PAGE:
In August 2011, I stepped into my first ever theology class, Foundations of Theology. Two days later, I turned in a paper expressing my opinion on whether Notre Dame’s theology requirements were beneficial to students. In this paper, I conveyed my excitement to learn about a subject that was a huge part of my life, and – without having any experiences to back-up my claims – I voiced a few reasons explaining why I thought taking these classes would ultimately make somebody a better person.
Fast forward 3 ½ years, in which I completed two theology courses, a summer of Notre Dame Vision, and a philosophy course based on the teachings of St. Thomas Aquinas, and I can honestly say I would not be the person I am today without having gone through any of that. Working for Notre Dame Vision and taking the corresponding theology course (which fulfilled my 2nd theology requirement) opened my eyes to what it means to be Catholic and has forever changed the way I view the world and my place in it. That experience even prompted me to make sure my 2nd philosophy course was intertwined with Catholicism.
The funny thing is I probably would never have taken a theology or philosophy class if it wasn’t required. I always knew I wanted to be an engineer, so even in high school I gravitated towards STEM classes. I figured math and science were what I needed to focus on and I really didn’t give much thought to any of my other classes. I did well in them, but I didn’t appreciate them because they didn’t really align with what I wanted to study in college. Because religion is a big part of my life, theology was the first non-STEM subject that I truly felt engaged in. I’m glad I had the opportunity to explore it because I truly did find it to be beneficial to my education. See learning about the bible may not help me to understand the mechanisms by which a transistor conducts current and exploring the beliefs of St. Thomas Aquinas may not help me to understand the methods of chip fabrication, but these courses taught me something completely different.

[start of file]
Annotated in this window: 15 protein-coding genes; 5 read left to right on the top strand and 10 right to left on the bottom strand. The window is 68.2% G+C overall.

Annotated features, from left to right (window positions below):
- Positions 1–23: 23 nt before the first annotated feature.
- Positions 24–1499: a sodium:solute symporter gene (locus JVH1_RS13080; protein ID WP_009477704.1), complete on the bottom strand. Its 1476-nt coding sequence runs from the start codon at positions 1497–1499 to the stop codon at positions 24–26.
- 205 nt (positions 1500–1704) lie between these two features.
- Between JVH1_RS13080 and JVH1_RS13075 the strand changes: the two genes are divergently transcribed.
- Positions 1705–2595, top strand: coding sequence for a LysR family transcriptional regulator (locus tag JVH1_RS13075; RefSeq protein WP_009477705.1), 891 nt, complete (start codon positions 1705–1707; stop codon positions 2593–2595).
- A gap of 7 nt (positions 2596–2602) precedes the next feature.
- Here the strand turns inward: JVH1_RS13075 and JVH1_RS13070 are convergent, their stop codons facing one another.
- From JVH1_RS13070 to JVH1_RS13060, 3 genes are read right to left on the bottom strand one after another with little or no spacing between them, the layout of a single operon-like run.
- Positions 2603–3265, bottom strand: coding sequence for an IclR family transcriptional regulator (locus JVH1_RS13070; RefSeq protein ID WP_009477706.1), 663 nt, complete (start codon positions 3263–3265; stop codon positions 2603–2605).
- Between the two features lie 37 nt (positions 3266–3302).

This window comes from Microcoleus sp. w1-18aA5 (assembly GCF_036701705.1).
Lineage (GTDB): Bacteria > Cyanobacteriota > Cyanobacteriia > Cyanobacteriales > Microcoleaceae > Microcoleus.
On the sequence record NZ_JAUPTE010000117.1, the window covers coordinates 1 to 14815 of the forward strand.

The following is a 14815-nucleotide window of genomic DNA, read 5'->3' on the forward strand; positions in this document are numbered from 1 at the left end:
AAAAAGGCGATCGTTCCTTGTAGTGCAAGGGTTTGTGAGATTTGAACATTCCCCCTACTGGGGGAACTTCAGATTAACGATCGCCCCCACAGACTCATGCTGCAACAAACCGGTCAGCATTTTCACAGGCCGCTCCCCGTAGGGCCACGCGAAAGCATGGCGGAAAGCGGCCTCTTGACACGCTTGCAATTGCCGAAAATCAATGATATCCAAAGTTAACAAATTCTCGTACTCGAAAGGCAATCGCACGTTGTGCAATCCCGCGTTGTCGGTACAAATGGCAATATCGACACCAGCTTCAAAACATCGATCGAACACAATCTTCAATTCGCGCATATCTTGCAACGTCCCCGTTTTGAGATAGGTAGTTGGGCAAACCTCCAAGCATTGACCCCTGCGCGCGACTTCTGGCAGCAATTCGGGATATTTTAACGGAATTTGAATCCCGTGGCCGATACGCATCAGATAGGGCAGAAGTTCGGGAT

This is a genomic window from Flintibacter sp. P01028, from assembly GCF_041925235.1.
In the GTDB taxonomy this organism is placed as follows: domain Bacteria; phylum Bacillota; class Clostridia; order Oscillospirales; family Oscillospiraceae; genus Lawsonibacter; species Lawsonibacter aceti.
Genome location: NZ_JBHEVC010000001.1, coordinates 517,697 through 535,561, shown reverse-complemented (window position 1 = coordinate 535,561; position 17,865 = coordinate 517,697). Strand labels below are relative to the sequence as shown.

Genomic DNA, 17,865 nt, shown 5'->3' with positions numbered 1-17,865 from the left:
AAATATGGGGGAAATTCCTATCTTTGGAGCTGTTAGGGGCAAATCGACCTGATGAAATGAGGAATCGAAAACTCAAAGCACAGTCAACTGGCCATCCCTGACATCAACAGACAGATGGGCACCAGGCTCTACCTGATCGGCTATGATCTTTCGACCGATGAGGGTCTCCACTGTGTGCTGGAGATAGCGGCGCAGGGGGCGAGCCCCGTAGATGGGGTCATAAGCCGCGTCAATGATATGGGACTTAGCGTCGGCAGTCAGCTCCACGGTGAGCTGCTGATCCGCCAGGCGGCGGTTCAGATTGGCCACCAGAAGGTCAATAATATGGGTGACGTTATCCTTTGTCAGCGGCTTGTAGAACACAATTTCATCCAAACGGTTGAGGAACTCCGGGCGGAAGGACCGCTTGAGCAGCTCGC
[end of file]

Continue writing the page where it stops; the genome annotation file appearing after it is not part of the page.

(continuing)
These courses are responsible for making me more well-rounded and more open-minded. They are responsible for teaching me how to express my opinions in ways that allow me to have meaningful discussions with others; and they are responsible for showing me where I stand in relation to the world, and in relation to God. As a result, I am no longer studying electrical engineering because it’s something I’m really interested in. I’m studying it because I realize that my passion for engineering is a gift and I want to use it to contribute to the world. At one point I may have thought that theology or philosophy classes didn’t play a role in helping me to become a good engineer, but now I know that they have set me on my way to becoming a great engineer. That’s the Notre Dame difference, and that’s why I hope that future students, who might not other wise have the opportunity to take these courses, get to experience the benefits of studying theology.